How to relieve stress: Tips on how to manage when you're under pressure
From questions like, ‘what’s the name of that guy from that film?’ to much more serious queries about our mental health, we have developed a habit of turning to the internet for answers.
That’s why, for Mental Health Awareness Week, we’ve put together a series of articles covering the 15 most Googled questions on mental health.
With that in mind, here are five tips on how you can relieve stress, which can have a significant impact on our mental health:
Take a break and go outside
New research has shown that just 20-30 minutes of walking in nature per day could have a really beneficial effect on your mind by cutting your levels of cortisol, the stress hormone, by roughly 10%.
The more time you spend walking or indeed sitting outside the better, but those first 20 minutes have been shown to be the most effective.
The study leader Dr. Mary Carol Hunter said: ‘Our study shows that for the greatest payoff, in terms of efficiently lowering levels of the stress hormone, cortisol, you should spend 20 to 30 minutes sitting or walking in a place that provides you with a sense of nature.’
Make sure you’re sleeping enough
Dr Dimitrios Paschos, a consultant psychiatrist at Re:Cognition Health, told us in the past on the subject of stress: ‘Sleeping properly, getting the right amount of sleep is one of the most important things, together with some form of exercise.’
According to the National Sleep Foundation, the amount of sleep we need will range depending on our age, with 18 to 64-year-olds needing between seven to nine hours sleep a night.
Further to the previous point, Dr. Paschos added: ‘There are many things to improve your resilience against depression, people do mindfulness, yoga, sports, generally a balance between work commitments and some form of movement and enjoyment.’
And the NHS agrees, with their website saying: ‘Being physically active can lift your mood, reduce stress and anxiety, encourage the release of endorphins (your body’s feel-good chemicals) and improve self-esteem.
‘Exercising may also be a good distraction from negative thoughts, and it can improve social interaction.’
Watch your blood sugar
Leading nutritionist and author Dr Marilyn Glenville explained to us that: ‘Balancing blood sugar is essential in lowering stress because the crashes in sugar levels which happen due to go long periods without food or not eating the right foods, stimulates the stress hormones, adrenaline and cortisol to be released.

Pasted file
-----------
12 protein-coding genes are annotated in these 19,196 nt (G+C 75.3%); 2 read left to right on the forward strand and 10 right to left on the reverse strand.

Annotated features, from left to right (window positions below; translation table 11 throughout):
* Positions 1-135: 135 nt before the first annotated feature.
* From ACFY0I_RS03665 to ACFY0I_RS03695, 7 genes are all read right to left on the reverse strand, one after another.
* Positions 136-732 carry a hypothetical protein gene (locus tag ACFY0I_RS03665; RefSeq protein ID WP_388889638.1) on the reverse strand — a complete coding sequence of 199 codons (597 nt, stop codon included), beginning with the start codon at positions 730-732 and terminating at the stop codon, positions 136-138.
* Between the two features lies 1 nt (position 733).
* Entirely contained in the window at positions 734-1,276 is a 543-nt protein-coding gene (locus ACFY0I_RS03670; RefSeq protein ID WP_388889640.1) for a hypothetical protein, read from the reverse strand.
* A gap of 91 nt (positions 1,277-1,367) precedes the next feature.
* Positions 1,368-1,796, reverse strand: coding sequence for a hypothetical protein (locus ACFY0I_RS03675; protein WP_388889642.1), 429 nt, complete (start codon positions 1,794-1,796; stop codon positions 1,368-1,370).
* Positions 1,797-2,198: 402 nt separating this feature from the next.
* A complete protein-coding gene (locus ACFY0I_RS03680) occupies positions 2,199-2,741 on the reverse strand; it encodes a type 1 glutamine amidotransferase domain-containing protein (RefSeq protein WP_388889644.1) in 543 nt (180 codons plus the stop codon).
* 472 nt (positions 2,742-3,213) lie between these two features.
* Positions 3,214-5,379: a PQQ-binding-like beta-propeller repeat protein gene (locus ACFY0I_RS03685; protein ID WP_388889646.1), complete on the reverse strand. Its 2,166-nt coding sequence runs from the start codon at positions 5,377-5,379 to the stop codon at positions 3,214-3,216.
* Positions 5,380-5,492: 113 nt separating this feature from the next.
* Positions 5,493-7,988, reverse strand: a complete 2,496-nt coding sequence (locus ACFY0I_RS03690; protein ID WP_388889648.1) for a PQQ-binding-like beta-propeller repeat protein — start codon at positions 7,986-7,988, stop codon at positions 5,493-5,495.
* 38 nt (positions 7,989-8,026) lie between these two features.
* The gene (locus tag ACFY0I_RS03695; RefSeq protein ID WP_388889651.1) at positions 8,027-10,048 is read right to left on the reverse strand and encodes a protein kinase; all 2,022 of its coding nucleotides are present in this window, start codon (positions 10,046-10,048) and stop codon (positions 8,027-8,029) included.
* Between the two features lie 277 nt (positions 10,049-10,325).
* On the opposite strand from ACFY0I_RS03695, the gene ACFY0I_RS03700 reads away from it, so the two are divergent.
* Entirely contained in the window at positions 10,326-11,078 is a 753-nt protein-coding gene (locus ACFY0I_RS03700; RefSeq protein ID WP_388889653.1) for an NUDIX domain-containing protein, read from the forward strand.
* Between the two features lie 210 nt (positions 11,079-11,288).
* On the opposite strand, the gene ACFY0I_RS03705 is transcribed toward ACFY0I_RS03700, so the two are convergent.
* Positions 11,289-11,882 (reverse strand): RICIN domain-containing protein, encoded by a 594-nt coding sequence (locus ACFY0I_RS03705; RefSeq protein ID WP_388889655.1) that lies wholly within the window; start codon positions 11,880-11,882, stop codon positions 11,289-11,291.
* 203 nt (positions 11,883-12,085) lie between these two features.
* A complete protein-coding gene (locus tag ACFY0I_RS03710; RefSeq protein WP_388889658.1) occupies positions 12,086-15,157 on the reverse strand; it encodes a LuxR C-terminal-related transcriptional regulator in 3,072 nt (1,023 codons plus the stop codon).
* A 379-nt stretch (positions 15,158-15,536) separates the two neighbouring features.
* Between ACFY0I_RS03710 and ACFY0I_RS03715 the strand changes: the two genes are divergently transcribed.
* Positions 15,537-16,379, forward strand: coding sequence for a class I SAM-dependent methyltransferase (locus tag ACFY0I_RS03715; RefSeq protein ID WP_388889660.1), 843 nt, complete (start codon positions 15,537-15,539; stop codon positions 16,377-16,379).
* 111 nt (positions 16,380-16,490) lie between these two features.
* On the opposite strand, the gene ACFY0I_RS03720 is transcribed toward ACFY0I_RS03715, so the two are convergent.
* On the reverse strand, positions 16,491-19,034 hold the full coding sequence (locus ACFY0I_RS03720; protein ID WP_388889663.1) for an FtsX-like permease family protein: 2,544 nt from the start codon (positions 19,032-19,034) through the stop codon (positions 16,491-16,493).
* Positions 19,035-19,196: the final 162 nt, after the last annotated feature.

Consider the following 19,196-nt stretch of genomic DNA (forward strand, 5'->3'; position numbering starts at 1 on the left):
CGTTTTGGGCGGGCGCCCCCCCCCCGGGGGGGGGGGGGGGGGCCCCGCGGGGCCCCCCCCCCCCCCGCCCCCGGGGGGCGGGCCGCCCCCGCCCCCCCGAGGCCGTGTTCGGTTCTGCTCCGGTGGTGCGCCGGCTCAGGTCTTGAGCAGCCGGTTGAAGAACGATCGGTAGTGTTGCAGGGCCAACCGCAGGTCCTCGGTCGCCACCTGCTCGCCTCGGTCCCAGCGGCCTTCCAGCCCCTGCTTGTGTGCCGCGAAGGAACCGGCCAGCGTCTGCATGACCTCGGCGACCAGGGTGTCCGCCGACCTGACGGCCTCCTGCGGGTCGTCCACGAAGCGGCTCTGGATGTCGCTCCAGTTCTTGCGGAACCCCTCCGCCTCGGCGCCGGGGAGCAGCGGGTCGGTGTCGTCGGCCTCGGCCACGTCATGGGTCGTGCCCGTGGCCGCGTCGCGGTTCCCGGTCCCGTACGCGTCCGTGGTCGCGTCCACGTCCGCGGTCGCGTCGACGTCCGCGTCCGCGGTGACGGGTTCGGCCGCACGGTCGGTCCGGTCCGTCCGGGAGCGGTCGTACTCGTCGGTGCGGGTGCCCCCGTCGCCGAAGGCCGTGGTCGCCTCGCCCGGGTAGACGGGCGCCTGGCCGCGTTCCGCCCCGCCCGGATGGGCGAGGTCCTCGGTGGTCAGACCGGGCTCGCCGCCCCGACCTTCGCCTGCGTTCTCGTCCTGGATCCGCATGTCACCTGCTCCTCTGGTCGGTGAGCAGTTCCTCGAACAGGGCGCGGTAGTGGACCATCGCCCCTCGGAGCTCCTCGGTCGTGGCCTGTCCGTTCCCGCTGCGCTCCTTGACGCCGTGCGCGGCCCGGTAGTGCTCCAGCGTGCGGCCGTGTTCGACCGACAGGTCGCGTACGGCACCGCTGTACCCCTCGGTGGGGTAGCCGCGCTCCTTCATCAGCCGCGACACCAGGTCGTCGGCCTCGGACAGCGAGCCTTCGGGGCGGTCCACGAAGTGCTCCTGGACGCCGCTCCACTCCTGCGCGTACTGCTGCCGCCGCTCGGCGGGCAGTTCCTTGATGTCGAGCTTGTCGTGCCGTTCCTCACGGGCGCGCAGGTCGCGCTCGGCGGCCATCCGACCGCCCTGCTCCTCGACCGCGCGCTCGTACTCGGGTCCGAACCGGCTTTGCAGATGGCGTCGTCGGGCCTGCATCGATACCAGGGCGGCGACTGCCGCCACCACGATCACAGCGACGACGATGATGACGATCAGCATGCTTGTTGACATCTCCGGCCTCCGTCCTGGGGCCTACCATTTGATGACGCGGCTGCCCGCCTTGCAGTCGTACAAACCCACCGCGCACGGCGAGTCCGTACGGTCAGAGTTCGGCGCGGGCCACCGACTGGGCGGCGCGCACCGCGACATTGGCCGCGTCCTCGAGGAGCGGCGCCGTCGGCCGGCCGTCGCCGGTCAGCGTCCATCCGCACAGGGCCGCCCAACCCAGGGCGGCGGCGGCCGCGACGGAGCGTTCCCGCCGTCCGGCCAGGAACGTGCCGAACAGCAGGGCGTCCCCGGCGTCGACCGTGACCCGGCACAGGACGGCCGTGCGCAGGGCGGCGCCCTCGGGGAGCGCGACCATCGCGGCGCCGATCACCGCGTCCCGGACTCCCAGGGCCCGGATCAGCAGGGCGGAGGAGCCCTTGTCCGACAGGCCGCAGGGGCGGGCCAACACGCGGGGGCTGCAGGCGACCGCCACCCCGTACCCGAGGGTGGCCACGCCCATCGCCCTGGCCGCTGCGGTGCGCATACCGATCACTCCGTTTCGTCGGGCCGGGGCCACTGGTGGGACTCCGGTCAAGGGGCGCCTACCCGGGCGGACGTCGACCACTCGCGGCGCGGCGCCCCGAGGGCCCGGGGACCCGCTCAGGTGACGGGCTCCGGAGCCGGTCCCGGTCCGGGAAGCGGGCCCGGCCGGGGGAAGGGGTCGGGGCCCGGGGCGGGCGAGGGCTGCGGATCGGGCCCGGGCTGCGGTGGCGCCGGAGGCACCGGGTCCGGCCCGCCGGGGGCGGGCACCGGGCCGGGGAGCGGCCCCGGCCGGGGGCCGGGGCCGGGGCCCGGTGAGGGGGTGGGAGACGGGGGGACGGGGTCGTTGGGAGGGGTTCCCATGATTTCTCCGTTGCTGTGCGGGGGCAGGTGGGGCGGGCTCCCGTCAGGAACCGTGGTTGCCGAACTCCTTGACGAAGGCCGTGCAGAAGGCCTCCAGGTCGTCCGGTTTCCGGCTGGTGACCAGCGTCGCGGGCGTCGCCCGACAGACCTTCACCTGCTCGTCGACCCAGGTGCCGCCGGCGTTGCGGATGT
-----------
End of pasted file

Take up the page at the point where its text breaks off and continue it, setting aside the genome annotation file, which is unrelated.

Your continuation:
‘This is because these stress hormone can also mobilise your glucose back into the blood stream. This is why you can feel more jittery, irritable etc when blood sugar plummets.’
To keep your blood sugar levels steady, stick to fiber-rich foods like beans, whole grains, and leafy greens where you can, and steer clear of processed and sugary foods as much as possible.
See your GP
Dr Obuaya, Consultant Psychiatrist at Nightingale Hospital told Metro: ‘For some people, their level of stress is so high that they need to see their GP for consideration of a referral for talking therapy and, in some cases, medication that relieves severe anxiety.’
So if you find that your stress levels are so high as to be unmanageable, then you shouldn’t hesitate to see your doctor for advice.
Mental Health questions answered
Google’s most-asked mental health questions in 2019 so far:
According to Google, the most frequently asked ‘how to’ questions relating to mental health this year so far are:
1. How to relieve stress
2. How to help anxiety
3. How to stop worrying
4. How to stop a panic attack
5. How to deal with stress
6. How to cope with depression
7. How to know if you have anxiety
8. How to know if you have depression
9. How to help someone with PTSD
10. How to overcome social anxiety
11. How to get help for depression
12. How to treat OCD
13. How to help a depressed friend
14. How to overcome a phobia
15. How to treat PTSD
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